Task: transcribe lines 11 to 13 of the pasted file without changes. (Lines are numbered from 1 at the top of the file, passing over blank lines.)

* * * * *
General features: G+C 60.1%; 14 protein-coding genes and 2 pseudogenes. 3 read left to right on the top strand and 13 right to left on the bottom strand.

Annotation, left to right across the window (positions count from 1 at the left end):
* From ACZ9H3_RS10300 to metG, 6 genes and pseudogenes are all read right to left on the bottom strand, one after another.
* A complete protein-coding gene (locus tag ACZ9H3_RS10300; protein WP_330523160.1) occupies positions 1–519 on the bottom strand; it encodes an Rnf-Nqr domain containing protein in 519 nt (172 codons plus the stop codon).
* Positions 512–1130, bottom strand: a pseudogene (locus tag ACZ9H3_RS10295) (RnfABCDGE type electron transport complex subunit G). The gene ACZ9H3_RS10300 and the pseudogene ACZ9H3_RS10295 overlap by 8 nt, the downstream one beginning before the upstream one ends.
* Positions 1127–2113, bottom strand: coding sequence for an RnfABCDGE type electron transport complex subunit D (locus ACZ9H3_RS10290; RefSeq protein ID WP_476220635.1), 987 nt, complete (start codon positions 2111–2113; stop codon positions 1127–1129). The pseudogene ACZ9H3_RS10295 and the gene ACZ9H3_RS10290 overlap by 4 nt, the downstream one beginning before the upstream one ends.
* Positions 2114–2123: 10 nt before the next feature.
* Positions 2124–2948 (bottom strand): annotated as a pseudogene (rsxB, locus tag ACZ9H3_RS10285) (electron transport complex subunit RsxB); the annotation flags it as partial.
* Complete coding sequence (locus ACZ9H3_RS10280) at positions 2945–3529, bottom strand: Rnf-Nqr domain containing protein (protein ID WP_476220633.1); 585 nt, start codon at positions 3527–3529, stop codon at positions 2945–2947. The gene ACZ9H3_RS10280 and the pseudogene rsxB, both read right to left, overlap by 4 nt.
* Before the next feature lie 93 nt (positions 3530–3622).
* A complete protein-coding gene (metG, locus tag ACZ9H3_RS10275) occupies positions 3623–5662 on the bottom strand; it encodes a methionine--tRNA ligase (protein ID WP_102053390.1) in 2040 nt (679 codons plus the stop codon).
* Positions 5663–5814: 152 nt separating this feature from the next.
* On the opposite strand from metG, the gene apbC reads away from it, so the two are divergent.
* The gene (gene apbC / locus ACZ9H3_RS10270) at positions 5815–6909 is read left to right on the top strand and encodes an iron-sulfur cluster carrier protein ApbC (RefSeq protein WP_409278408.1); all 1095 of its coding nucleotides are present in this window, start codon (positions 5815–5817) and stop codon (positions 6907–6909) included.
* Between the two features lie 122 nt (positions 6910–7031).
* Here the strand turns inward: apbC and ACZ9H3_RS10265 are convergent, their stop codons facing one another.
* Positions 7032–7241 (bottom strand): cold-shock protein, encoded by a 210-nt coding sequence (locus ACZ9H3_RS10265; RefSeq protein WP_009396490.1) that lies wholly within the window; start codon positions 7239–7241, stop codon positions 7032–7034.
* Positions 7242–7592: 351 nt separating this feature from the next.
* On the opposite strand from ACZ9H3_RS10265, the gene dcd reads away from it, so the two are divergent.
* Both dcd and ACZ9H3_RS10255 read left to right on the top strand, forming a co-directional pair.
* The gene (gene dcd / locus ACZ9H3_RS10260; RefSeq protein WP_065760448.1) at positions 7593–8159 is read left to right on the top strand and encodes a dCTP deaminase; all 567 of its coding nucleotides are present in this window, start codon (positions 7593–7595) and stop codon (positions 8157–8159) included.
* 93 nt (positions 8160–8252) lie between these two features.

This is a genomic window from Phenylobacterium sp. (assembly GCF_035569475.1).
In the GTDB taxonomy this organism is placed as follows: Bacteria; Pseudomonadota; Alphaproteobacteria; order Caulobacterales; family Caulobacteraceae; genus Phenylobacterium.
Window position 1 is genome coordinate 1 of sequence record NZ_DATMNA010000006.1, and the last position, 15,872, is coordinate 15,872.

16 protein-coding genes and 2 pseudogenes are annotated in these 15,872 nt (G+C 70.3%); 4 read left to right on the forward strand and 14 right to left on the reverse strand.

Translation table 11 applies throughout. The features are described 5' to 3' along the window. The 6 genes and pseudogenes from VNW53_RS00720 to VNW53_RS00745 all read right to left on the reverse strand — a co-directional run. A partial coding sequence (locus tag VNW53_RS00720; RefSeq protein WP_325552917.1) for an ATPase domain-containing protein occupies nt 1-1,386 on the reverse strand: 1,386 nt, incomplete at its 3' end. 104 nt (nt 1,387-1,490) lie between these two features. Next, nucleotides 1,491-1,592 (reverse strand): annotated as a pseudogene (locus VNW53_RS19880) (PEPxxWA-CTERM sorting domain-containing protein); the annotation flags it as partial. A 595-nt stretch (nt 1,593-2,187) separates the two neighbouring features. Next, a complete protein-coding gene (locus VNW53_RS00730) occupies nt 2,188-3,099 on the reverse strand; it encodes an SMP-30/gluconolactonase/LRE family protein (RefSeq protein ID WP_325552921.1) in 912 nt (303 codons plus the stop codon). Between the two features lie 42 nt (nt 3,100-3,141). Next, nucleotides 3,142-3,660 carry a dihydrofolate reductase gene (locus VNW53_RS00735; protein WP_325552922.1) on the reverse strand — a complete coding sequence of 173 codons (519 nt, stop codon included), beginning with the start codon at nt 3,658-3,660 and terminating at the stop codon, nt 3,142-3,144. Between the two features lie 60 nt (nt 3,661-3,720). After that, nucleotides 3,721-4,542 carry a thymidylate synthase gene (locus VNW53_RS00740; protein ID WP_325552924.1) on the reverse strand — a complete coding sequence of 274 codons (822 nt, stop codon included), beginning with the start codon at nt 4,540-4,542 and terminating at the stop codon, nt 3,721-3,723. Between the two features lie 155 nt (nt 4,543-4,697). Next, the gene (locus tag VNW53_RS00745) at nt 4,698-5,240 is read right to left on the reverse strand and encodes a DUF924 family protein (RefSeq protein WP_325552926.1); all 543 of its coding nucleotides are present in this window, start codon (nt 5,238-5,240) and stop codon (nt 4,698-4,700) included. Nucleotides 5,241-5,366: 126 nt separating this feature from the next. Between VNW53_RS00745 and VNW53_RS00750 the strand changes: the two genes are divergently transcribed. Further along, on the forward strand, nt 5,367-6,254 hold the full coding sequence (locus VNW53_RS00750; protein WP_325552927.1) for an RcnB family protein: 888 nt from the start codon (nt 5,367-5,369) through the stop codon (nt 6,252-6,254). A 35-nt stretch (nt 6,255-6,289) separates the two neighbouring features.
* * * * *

* A complete protein-coding gene (metG, locus tag ACZ9H3_RS10275) occupies positions 3623–5662 on the bottom strand; it encodes a methionine--tRNA ligase (protein ID WP_102053390.1) in 2040 nt (679 codons plus the stop codon).
* Positions 5663–5814: 152 nt separating this feature from the next.
* On the opposite strand from metG, the gene apbC reads away from it, so the two are divergent.